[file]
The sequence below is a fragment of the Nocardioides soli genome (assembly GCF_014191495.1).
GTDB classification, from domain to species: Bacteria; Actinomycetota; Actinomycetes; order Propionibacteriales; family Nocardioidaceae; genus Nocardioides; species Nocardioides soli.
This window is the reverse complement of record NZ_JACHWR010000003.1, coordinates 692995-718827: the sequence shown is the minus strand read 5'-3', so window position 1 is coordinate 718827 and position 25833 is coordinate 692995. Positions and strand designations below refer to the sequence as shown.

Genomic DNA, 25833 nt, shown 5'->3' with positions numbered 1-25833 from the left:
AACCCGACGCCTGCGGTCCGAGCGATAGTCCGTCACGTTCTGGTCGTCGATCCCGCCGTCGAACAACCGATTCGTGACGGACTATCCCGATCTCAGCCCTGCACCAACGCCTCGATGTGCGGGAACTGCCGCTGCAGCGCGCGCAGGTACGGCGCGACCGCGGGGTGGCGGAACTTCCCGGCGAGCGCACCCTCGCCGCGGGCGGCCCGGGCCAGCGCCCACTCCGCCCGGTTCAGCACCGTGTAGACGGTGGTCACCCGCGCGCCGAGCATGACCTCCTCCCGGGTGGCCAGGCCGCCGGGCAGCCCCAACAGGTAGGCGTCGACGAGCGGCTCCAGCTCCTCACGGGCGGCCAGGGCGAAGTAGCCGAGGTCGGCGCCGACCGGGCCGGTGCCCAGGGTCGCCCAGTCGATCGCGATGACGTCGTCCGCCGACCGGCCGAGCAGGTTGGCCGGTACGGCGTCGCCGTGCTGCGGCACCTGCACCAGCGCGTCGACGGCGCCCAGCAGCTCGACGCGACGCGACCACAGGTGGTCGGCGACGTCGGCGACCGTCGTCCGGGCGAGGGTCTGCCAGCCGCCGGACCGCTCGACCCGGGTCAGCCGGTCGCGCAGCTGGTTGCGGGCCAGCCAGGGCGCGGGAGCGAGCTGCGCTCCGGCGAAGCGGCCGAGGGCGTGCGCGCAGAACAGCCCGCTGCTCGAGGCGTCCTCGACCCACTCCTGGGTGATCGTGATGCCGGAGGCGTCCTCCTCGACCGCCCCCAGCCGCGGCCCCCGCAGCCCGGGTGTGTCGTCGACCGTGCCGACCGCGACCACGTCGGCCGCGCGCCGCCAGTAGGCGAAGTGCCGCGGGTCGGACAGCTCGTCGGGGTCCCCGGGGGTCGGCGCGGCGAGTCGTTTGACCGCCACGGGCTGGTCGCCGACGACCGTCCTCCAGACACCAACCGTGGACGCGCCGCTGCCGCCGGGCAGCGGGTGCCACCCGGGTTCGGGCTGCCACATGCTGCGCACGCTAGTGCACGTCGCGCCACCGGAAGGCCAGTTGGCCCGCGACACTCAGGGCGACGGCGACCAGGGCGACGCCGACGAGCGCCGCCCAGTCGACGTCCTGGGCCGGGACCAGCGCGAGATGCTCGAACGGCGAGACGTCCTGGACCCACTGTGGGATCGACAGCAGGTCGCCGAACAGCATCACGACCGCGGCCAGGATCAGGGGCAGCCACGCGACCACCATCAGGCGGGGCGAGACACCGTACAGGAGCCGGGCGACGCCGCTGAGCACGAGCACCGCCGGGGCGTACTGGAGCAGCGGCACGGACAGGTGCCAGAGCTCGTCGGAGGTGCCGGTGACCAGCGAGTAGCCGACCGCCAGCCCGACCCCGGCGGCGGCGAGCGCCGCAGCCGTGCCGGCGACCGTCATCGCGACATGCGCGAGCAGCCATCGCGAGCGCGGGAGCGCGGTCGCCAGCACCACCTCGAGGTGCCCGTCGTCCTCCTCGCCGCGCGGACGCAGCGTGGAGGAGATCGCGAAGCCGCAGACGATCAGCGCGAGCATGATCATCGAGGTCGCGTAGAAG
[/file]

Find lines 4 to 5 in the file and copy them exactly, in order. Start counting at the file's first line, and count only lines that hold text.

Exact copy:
Genomic DNA, 25833 nt, shown 5'->3' with positions numbered 1-25833 from the left:
AACCCGACGCCTGCGGTCCGAGCGATAGTCCGTCACGTTCTGGTCGTCGATCCCGCCGTCGAACAACCGATTCGTGACGGACTATCCCGATCTCAGCCCTGCACCAACGCCTCGATGTGCGGGAACTGCCGCTGCAGCGCGCGCAGGTACGGCGCGACCGCGGGGTGGCGGAACTTCCCGGCGAGCGCACCCTCGCCGCGGGCGGCCCGGGCCAGCGCCCACTCCGCCCGGTTCAGCACCGTGTAGACGGTGGTCACCCGCGCGCCGAGCATGACCTCCTCCCGGGTGGCCAGGCCGCCGGGCAGCCCCAACAGGTAGGCGTCGACGAGCGGCTCCAGCTCCTCACGGGCGGCCAGGGCGAAGTAGCCGAGGTCGGCGCCGACCGGGCCGGTGCCCAGGGTCGCCCAGTCGATCGCGATGACGTCGTCCGCCGACCGGCCGAGCAGGTTGGCCGGTACGGCGTCGCCGTGCTGCGGCACCTGCACCAGCGCGTCGACGGCGCCCAGCAGCTCGACGCGACGCGACCACAGGTGGTCGGCGACGTCGGCGACCGTCGTCCGGGCGAGGGTCTGCCAGCCGCCGGACCGCTCGACCCGGGTCAGCCGGTCGCGCAGCTGGTTGCGGGCCAGCCAGGGCGCGGGAGCGAGCTGCGCTCCGGCGAAGCGGCCGAGGGCGTGCGCGCAGAACAGCCCGCTGCTCGAGGCGTCCTCGACCCACTCCTGGGTGATCGTGATGCCGGAGGCGTCCTCCTCGACCGCCCCCAGCCGCGGCCCCCGCAGCCCGGGTGTGTCGTCGACCGTGCCGACCGCGACCACGTCGGCCGCGCGCCGCCAGTAGGCGAAGTGCCGCGGGTCGGACAGCTCGTCGGGGTCCCCGGGGGTCGGCGCGGCGAGTCGTTTGACCGCCACGGGCTGGTCGCCGACGACCGTCCTCCAGACACCAACCGTGGACGCGCCGCTGCCGCCGGGCAGCGGGTGCCACCCGGGTTCGGGCTGCCACATGCTGCGCACGCTAGTGCACGTCGCGCCACCGGAAGGCCAGTTGGCCCGCGACACTCAGGGCGACGGCGACCAGGGCGACGCCGACGAGCGCCGCCCAGTCGACGTCCTGGGCCGGGACCAGCGCGAGATGCTCGAACGGCGAGACGTCCTGGACCCACTGTGGGATCGACAGCAGGTCGCCGAACAGCATCACGACCGCGGCCAGGATCAGGGGCAGCCACGCGACCACCATCAGGCGGGGCGAGACACCGTACAGGAGCCGGGCGACGCCGCTGAGCACGAGCACCGCCGGGGCGTACTGGAGCAGCGGCACGGACAGGTGCCAGAGCTCGTCGGAGGTGCCGGTGACCAGCGAGTAGCCGACCGCCAGCCCGACCCCGGCGGCGGCGAGCGCCGCAGCCGTGCCGGCGACCGTCATCGCGACATGCGCGAGCAGCCATCGCGAGCGCGGGAGCGCGGTCGCCAGCACCACCTCGAGGTGCCCGTCGTCCTCCTCGCCGCGCGGACGCAGCGTGGAGGAGATCGCGAAGCCGCAGACGATCAGCGCGAGCATGATCATCGAGGTCGCGTAGAAG